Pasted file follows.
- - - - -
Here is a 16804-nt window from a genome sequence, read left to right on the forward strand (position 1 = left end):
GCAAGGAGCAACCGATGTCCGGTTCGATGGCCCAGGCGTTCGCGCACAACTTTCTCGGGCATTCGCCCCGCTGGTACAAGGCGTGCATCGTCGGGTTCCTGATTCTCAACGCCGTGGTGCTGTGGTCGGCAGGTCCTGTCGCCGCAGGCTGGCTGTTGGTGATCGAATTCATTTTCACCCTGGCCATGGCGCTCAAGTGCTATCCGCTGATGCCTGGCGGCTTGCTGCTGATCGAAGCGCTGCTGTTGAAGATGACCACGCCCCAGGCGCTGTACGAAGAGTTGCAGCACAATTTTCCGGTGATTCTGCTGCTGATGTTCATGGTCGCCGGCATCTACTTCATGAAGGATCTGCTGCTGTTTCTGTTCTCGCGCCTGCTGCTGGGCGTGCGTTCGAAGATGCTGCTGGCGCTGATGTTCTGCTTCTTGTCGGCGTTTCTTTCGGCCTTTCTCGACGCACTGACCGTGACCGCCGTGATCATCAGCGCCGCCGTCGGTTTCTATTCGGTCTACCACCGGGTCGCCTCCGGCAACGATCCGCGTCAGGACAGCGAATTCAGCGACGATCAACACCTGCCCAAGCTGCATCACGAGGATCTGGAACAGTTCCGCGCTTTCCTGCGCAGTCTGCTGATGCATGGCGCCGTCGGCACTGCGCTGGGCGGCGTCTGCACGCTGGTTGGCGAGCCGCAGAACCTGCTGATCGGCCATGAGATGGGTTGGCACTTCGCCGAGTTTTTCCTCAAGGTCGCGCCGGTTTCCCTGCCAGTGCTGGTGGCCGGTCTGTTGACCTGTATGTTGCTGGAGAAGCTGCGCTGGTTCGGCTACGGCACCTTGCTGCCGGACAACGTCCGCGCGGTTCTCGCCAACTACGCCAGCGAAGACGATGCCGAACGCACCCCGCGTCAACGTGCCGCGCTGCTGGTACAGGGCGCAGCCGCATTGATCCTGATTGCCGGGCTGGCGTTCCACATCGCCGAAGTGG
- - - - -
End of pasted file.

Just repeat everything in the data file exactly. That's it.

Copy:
Here is a 16804-nt window from a genome sequence, read left to right on the forward strand (position 1 = left end):
GCAAGGAGCAACCGATGTCCGGTTCGATGGCCCAGGCGTTCGCGCACAACTTTCTCGGGCATTCGCCCCGCTGGTACAAGGCGTGCATCGTCGGGTTCCTGATTCTCAACGCCGTGGTGCTGTGGTCGGCAGGTCCTGTCGCCGCAGGCTGGCTGTTGGTGATCGAATTCATTTTCACCCTGGCCATGGCGCTCAAGTGCTATCCGCTGATGCCTGGCGGCTTGCTGCTGATCGAAGCGCTGCTGTTGAAGATGACCACGCCCCAGGCGCTGTACGAAGAGTTGCAGCACAATTTTCCGGTGATTCTGCTGCTGATGTTCATGGTCGCCGGCATCTACTTCATGAAGGATCTGCTGCTGTTTCTGTTCTCGCGCCTGCTGCTGGGCGTGCGTTCGAAGATGCTGCTGGCGCTGATGTTCTGCTTCTTGTCGGCGTTTCTTTCGGCCTTTCTCGACGCACTGACCGTGACCGCCGTGATCATCAGCGCCGCCGTCGGTTTCTATTCGGTCTACCACCGGGTCGCCTCCGGCAACGATCCGCGTCAGGACAGCGAATTCAGCGACGATCAACACCTGCCCAAGCTGCATCACGAGGATCTGGAACAGTTCCGCGCTTTCCTGCGCAGTCTGCTGATGCATGGCGCCGTCGGCACTGCGCTGGGCGGCGTCTGCACGCTGGTTGGCGAGCCGCAGAACCTGCTGATCGGCCATGAGATGGGTTGGCACTTCGCCGAGTTTTTCCTCAAGGTCGCGCCGGTTTCCCTGCCAGTGCTGGTGGCCGGTCTGTTGACCTGTATGTTGCTGGAGAAGCTGCGCTGGTTCGGCTACGGCACCTTGCTGCCGGACAACGTCCGCGCGGTTCTCGCCAACTACGCCAGCGAAGACGATGCCGAACGCACCCCGCGTCAACGTGCCGCGCTGCTGGTACAGGGCGCAGCCGCATTGATCCTGATTGCCGGGCTGGCGTTCCACATCGCCGAAGTGG